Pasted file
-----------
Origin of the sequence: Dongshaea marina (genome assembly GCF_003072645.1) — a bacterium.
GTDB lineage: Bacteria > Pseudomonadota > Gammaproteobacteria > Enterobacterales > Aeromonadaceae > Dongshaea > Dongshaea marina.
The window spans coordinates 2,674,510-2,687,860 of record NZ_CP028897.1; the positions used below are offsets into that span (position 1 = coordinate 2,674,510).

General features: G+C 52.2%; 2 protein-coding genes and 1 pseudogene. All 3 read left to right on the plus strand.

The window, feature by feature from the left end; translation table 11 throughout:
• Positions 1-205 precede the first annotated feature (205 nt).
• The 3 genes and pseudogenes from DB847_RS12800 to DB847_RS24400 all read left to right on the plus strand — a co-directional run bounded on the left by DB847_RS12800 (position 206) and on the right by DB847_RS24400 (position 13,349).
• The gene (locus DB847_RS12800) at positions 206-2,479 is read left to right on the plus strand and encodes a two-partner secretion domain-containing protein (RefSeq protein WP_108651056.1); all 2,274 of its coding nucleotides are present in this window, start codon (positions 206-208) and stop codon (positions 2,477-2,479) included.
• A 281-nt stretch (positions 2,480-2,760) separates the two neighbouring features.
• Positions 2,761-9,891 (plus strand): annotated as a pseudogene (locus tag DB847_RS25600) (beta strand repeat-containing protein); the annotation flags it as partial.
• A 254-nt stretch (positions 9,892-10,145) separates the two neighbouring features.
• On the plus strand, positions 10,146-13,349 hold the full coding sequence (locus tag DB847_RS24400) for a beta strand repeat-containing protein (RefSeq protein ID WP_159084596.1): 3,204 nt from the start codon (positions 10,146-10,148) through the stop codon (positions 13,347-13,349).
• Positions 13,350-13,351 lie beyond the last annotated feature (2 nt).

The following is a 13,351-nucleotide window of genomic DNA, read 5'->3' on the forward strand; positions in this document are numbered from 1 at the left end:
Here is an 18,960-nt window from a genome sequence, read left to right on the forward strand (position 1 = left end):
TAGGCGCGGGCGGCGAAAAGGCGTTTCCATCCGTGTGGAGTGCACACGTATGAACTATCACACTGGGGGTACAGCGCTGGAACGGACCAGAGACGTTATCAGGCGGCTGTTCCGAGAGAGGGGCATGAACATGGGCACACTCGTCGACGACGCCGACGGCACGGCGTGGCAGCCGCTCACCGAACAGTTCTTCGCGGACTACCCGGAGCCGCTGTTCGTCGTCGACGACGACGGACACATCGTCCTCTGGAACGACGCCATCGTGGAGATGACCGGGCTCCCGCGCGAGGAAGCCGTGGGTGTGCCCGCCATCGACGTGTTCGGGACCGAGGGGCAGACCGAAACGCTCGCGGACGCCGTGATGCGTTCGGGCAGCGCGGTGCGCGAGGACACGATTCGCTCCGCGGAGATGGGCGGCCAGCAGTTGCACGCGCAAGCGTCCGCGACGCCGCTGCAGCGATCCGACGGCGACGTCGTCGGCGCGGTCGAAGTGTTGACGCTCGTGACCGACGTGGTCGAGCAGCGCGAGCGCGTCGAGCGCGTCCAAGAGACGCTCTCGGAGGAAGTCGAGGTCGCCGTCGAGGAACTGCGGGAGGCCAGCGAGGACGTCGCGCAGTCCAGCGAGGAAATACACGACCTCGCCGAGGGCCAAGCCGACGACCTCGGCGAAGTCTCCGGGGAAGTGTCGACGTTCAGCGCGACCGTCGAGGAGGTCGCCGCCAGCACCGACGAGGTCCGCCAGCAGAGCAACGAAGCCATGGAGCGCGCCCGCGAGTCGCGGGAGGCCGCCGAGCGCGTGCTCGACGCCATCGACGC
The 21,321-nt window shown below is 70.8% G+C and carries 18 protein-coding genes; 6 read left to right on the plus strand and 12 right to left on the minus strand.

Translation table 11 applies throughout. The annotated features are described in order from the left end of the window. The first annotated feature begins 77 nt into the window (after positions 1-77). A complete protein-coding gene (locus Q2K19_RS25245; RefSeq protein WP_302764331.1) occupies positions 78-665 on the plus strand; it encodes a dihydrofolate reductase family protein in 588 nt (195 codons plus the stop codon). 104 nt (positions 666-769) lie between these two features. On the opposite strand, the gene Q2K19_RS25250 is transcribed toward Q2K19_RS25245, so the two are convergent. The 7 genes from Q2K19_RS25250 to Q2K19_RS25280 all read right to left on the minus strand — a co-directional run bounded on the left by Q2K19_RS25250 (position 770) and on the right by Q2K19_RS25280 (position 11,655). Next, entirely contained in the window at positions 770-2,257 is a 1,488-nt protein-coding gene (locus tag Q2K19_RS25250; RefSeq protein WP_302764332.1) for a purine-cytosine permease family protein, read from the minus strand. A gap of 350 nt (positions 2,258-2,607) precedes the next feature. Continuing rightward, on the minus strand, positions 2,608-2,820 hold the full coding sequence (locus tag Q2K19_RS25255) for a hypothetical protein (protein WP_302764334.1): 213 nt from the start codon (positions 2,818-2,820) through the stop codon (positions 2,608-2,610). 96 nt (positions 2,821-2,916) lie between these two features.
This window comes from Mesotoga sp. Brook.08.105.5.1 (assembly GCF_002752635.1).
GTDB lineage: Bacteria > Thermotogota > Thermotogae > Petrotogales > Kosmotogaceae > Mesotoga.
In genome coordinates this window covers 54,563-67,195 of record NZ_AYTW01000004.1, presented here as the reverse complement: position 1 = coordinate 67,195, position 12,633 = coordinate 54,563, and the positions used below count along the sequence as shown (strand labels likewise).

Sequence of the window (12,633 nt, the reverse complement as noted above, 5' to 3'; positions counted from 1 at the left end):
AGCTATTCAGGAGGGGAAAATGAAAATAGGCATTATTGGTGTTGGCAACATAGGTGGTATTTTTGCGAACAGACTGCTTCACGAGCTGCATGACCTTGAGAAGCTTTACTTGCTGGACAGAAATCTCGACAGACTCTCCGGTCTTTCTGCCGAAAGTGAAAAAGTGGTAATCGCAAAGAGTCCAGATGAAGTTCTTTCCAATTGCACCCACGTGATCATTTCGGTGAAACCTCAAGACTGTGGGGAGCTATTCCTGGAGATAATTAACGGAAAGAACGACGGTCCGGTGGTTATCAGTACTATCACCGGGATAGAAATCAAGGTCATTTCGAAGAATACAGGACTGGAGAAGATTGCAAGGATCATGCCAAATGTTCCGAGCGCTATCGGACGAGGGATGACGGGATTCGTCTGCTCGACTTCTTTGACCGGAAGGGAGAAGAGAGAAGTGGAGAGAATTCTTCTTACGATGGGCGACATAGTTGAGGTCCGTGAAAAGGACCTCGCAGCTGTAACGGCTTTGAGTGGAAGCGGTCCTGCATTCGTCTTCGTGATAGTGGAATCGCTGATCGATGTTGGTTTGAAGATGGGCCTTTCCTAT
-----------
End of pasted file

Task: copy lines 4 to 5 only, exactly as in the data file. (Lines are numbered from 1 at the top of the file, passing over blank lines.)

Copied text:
General features: G+C 52.2%; 2 protein-coding genes and 1 pseudogene. All 3 read left to right on the plus strand.

The window, feature by feature from the left end; translation table 11 throughout: